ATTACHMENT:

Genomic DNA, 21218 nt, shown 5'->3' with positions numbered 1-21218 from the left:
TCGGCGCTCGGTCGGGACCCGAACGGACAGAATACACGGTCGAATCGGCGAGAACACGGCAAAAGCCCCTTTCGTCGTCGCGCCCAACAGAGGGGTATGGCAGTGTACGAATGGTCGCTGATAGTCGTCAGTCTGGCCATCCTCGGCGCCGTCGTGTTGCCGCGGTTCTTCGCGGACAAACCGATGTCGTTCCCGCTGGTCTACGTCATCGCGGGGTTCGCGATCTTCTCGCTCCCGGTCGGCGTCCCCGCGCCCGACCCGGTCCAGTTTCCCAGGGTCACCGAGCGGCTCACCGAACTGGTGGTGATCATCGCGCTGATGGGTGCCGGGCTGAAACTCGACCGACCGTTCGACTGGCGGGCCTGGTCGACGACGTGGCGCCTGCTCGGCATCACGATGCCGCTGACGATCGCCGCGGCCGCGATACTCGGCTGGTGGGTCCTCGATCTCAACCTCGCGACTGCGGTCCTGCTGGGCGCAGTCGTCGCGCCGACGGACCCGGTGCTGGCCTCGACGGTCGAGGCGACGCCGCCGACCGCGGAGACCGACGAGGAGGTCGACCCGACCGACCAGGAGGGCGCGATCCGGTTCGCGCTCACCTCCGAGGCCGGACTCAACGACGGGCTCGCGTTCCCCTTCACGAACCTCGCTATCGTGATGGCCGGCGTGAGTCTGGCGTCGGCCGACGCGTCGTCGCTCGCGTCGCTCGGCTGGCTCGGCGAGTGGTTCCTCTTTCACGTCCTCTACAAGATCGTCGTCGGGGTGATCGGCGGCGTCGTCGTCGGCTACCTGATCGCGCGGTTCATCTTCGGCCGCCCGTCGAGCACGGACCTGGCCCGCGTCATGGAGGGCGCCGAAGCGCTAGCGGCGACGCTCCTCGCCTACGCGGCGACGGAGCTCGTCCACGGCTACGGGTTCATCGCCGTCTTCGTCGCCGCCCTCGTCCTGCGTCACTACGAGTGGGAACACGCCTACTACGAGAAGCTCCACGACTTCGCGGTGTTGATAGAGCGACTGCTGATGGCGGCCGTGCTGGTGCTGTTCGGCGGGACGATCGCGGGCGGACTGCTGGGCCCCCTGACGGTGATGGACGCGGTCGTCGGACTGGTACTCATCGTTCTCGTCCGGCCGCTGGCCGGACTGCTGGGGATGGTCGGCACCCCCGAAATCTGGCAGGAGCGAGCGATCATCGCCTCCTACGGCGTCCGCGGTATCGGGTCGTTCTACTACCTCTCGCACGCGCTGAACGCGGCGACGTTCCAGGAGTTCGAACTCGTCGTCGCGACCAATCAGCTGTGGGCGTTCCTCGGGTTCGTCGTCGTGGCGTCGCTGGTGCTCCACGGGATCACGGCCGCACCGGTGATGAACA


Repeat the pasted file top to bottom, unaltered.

Genomic DNA, 21218 nt, shown 5'->3' with positions numbered 1-21218 from the left:
TCGGCGCTCGGTCGGGACCCGAACGGACAGAATACACGGTCGAATCGGCGAGAACACGGCAAAAGCCCCTTTCGTCGTCGCGCCCAACAGAGGGGTATGGCAGTGTACGAATGGTCGCTGATAGTCGTCAGTCTGGCCATCCTCGGCGCCGTCGTGTTGCCGCGGTTCTTCGCGGACAAACCGATGTCGTTCCCGCTGGTCTACGTCATCGCGGGGTTCGCGATCTTCTCGCTCCCGGTCGGCGTCCCCGCGCCCGACCCGGTCCAGTTTCCCAGGGTCACCGAGCGGCTCACCGAACTGGTGGTGATCATCGCGCTGATGGGTGCCGGGCTGAAACTCGACCGACCGTTCGACTGGCGGGCCTGGTCGACGACGTGGCGCCTGCTCGGCATCACGATGCCGCTGACGATCGCCGCGGCCGCGATACTCGGCTGGTGGGTCCTCGATCTCAACCTCGCGACTGCGGTCCTGCTGGGCGCAGTCGTCGCGCCGACGGACCCGGTGCTGGCCTCGACGGTCGAGGCGACGCCGCCGACCGCGGAGACCGACGAGGAGGTCGACCCGACCGACCAGGAGGGCGCGATCCGGTTCGCGCTCACCTCCGAGGCCGGACTCAACGACGGGCTCGCGTTCCCCTTCACGAACCTCGCTATCGTGATGGCCGGCGTGAGTCTGGCGTCGGCCGACGCGTCGTCGCTCGCGTCGCTCGGCTGGCTCGGCGAGTGGTTCCTCTTTCACGTCCTCTACAAGATCGTCGTCGGGGTGATCGGCGGCGTCGTCGTCGGCTACCTGATCGCGCGGTTCATCTTCGGCCGCCCGTCGAGCACGGACCTGGCCCGCGTCATGGAGGGCGCCGAAGCGCTAGCGGCGACGCTCCTCGCCTACGCGGCGACGGAGCTCGTCCACGGCTACGGGTTCATCGCCGTCTTCGTCGCCGCCCTCGTCCTGCGTCACTACGAGTGGGAACACGCCTACTACGAGAAGCTCCACGACTTCGCGGTGTTGATAGAGCGACTGCTGATGGCGGCCGTGCTGGTGCTGTTCGGCGGGACGATCGCGGGCGGACTGCTGGGCCCCCTGACGGTGATGGACGCGGTCGTCGGACTGGTACTCATCGTTCTCGTCCGGCCGCTGGCCGGACTGCTGGGGATGGTCGGCACCCCCGAAATCTGGCAGGAGCGAGCGATCATCGCCTCCTACGGCGTCCGCGGTATCGGGTCGTTCTACTACCTCTCGCACGCGCTGAACGCGGCGACGTTCCAGGAGTTCGAACTCGTCGTCGCGACCAATCAGCTGTGGGCGTTCCTCGGGTTCGTCGTCGTGGCGTCGCTGGTGCTCCACGGGATCACGGCCGCACCGGTGATGAACA